Anal Canal Cancer

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Anal Canal Cancer

Anal cancer is an uncommon type of cancer that occurs in the anal canal. The anal canal is a short tube at the end of your rectum through which stool leaves your body.
Anal cancer can cause signs and symptoms such as rectal bleeding and anal pain.
Most people with anal cancer are treated with a combination of chemotherapy and radiation. Though combining anal cancer treatments increases the chance of a cure, the combined treatments also increase the risk of side effects.

What Are the Symptoms of Anal Canal Cancer?

  • Bleeding from the anus or rectum
  • Pain in the area of the anus
  • A mass or growth in the anal canal
Anal itching

Causes

Anal cancer forms when a genetic mutation turns normal, healthy cells into abnormal cells. Healthy cells grow and multiply at a set rate, eventually dying at a set time. Abnormal cells grow and multiply out of control, and they don't die. The accumulating abnormal cells form a mass (tumor). Cancer cells invade nearby tissues and can separate from an initial tumor to spread elsewhere in the body (metastasize).
Anal cancer is closely related to a sexually transmitted infection called human papillomavirus (HPV). Evidence of HPV is detected in the majority of anal cancers. HPV is thought to be the most common cause of anal cancers.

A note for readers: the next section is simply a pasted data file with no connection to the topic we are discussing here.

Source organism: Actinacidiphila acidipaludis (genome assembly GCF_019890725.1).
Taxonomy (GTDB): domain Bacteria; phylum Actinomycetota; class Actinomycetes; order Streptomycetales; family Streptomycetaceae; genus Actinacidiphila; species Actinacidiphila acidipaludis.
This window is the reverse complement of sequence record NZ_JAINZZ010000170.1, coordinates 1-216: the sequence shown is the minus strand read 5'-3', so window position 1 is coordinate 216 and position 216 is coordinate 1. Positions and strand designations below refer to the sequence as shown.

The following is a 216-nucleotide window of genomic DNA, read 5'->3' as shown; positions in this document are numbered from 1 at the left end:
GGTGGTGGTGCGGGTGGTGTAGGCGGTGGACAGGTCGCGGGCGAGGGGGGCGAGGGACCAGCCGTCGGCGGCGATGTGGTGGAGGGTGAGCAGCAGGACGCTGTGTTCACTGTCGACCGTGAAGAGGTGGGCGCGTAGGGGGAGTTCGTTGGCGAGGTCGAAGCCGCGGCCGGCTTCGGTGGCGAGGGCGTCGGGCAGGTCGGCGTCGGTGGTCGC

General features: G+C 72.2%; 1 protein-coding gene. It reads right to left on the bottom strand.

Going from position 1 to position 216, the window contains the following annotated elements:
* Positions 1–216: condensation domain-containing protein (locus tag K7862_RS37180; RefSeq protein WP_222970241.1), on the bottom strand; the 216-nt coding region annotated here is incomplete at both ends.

Treatment

  • Chemotherapy
  • Radiation therapy.
  • Surgery to remove early-stage anal cancers.
  • Surgery for late-stage anal cancers or anal cancers that haven’t responded to other treatments.

Diagnosis

  • Examining your anal canal and rectum for abnormalities.During a digital rectal exam, your doctor inserts a gloved, lubricated finger into your rectum. He or she feels for anything unusual, such as growths.
  • Visually inspecting your anal canal and rectum.Your doctor may use a short, lighted tube (anoscope) to inspect your anal canal and rectum for anything unusual.
  • Taking sound wave pictures (ultrasound) of your anal canal.To create a picture of your anal canal, your doctor inserts a probe, similar to a thick thermometer, into your anal canal and rectum. The probe emits high-energy sound waves, called ultrasound waves, which bounce off tissues and organs in your body to create a picture. Your doctor evaluates the picture to look for anything abnormal.
  • Removing a sample of tissue for laboratory testing.If your doctor discovers any unusual areas, he or she may take small samples of affected tissue (biopsy) and send the samples to a laboratory for analysis. By looking at the cells under a microscope, doctors can determine whether the cells are cancerous.

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